On Wednesday night at Happy Valley, they roll into town- the modern version of gunslingers and the fastest draws in the West and Kurosawa’s Seven Samurai in the form of the world’s riders from the storm- twelve of the worlds best jockeys ready to do battle against each other and be named the King Of The Turf as they compete in the Longines International Championship.
One almost expects to hear the Themes from A Fistful Of Dollars or The Good, The Bad and The Ugly as the twelve riders are introduced.
Theatre, lights, action, a bit of drama and tension and excitement, please, and not some shocker screaming out names- and getting them wrong.
Something different, please, because, as the world turns, so do stomachs, and so must the way events are presented to consumers who have seen it all- many times before.
Absence- and even abstinence- might make the heart grow fonder, but familiarity and similarity breeds contempt and is just boring.
Been here, done that and have the t-shirt.
There must be fireworks- on and off the track- but nothing as frighteningly bizarre as Sheik Mo’s over-the-top Massacre Of Meydan last year which was scarier than Orson Welles’ broadcast of War Of The World.
International jockey challenges happen regularly in many racing jurisdictions with varying degrees of success.
Many sink without trace as they simply don’t have the marquee value names and are usually “promoted” after the event- and the horses have bolted.
Not so, Wednesday’s Main Event at Happy Valley Racecourse with names like the legendary Gary Stevens and Mike Smith representing the States.
The return to the saddle at 50-years-old by Stevens after dabbling as a broadcaster and actor- he had a hugely successful short riding stint out here in the Nineties which many seem to have forgotten- plus the exploits of Smith and the great Zenyatta are movies waiting to happen.
Add to this cast, the UK’s Richard Hughes who won the World Super Jockey Series in Japan over the weekend- and a great ambassador for the sport through his very clever use of social media- far better than many racing clubs and the tiresome cliquey tweets from the armies hired.
There’s also the brilliant Christophe Soumillon from Belgium, young guns Maxime Guyon from France and Suguru Hamanaka from Japan, Italian Mirco Demuro, Kerrin McEvoy from Australia, Christophe Lemaire from France plus, representing the home team is the Champ himself- Douglas Whyte- Keith Yeung and the ace in the hole who’s making winning look so easy- Zac Purton.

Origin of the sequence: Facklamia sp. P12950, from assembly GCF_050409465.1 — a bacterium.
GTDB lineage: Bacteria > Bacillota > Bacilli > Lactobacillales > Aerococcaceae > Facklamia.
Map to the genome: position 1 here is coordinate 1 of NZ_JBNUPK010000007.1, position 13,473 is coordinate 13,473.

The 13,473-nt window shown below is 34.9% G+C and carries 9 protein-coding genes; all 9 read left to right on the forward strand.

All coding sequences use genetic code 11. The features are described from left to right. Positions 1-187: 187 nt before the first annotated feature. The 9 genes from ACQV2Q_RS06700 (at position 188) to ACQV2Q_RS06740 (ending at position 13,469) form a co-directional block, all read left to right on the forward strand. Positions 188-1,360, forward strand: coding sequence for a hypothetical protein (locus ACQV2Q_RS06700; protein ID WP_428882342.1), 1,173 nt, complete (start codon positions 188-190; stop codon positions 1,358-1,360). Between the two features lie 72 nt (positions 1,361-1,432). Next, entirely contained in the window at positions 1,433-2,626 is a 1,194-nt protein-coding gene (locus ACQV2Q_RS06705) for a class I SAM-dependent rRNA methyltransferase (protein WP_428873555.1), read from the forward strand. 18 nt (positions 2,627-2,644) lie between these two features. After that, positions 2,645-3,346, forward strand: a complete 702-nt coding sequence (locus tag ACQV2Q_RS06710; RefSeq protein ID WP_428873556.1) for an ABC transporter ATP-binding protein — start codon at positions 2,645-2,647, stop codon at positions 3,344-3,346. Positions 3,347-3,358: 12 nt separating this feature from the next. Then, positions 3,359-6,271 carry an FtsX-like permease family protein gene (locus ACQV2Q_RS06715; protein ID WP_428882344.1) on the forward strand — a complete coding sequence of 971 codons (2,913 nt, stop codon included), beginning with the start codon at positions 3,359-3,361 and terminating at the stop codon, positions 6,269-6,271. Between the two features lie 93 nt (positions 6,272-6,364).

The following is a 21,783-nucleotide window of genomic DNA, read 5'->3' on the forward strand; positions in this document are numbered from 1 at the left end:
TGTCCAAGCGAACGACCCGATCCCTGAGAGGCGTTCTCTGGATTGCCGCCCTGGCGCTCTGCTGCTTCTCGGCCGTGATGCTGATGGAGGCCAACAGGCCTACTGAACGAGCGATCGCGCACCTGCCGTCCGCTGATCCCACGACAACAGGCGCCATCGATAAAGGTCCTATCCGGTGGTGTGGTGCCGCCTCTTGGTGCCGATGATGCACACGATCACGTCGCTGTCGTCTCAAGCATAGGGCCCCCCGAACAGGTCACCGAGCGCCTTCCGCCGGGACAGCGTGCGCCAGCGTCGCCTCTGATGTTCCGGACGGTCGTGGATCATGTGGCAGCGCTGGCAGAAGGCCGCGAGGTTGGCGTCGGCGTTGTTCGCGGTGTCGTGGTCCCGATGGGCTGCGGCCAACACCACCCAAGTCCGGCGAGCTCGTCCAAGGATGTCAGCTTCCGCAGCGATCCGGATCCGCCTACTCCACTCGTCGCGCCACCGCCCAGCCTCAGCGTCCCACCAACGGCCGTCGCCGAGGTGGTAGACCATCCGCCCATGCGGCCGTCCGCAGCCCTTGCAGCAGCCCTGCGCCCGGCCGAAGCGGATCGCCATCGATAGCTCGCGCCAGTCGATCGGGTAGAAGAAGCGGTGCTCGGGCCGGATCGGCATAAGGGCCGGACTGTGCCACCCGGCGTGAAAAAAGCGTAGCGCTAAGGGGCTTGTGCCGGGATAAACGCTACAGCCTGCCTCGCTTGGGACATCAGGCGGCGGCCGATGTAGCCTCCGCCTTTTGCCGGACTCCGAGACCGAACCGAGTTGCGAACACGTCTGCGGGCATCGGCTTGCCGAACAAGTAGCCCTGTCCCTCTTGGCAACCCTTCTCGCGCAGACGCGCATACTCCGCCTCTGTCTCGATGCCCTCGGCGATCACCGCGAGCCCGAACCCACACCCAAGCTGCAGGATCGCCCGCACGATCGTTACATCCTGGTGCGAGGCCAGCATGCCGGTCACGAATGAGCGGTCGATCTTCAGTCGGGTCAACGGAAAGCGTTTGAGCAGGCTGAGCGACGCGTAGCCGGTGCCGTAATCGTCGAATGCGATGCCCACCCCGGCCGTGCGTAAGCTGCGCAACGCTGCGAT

Seriously, is there anyone, anywhere, riding better and with more confidence- and as regularly- as Purton?
On Sunday, he rode yet another treble, won another Jockey Challenge- and this is key- has made the powerful Chinese racing media lose their negativity towards Aussie jockeys. Well, at least one Aussie jockey.
This suspicion and negativity goes all the way back to those days when Aussie racing cliques flourished in Hong Kong- computer syndicates, ponzie schemes, racing personalities, journalists, Michael Bastion- and we know what happened to him- trainers and jockeys from Down Under, all under the probing eyes of the Independent Commission Against Corruption, a very grey law unto its own and, recently, proven to be as crooked as those it was hounding.
Moving on from that darkness, Wednesday’s four designated races which will see one of these great jockeys named The King Of The Turf is not some little Sideshow Bob or cameo appearances with nothing at stake.
Pride and winning amongst the world’s best is priceless.
To these riders, it’s oneupmanship and one for the money, two for the show, three to get ready, and allowing no one to step on their toes once the starter presses that button.
Yes, there’s much to be said about pressing and pushing the right buttons- and when.
As in the Twilight series with its Twihards supporting Team Edward and Team Jacob, the fans will be out in force to cheer on this United Nations of Racing at the Beer Garden, around the parade ring, up at Adrenaline, at the Gallery and wherever else the regular Happy Wednesday crowd goes to get a front row seat- and away from that ceaseless din coming at everyone in English and Cantonese from all directions.
Apart from the call of the race, all of it falls on deaf ears.
Sure, have the chat for home viewers watching television, but NO ONE is listening to ANY of it at the track.
It’s an intrusion and often has us screaming.
It’s the bells, Quasimodo! The bells! Run! Hide! Get us to the loo so we can hide and think of our bets!
Meanwhile, as silence grips the early morning air, let’s also not forget the support card featuring another five races, the entertainment factor in all venues and with everything building up to Sunday at Shatin where champions will meet and we’ll be screaming out for Moonlight Cloud, Mount Athos, Francesca Cumani and Akeeeeeed Mofeeeeeed.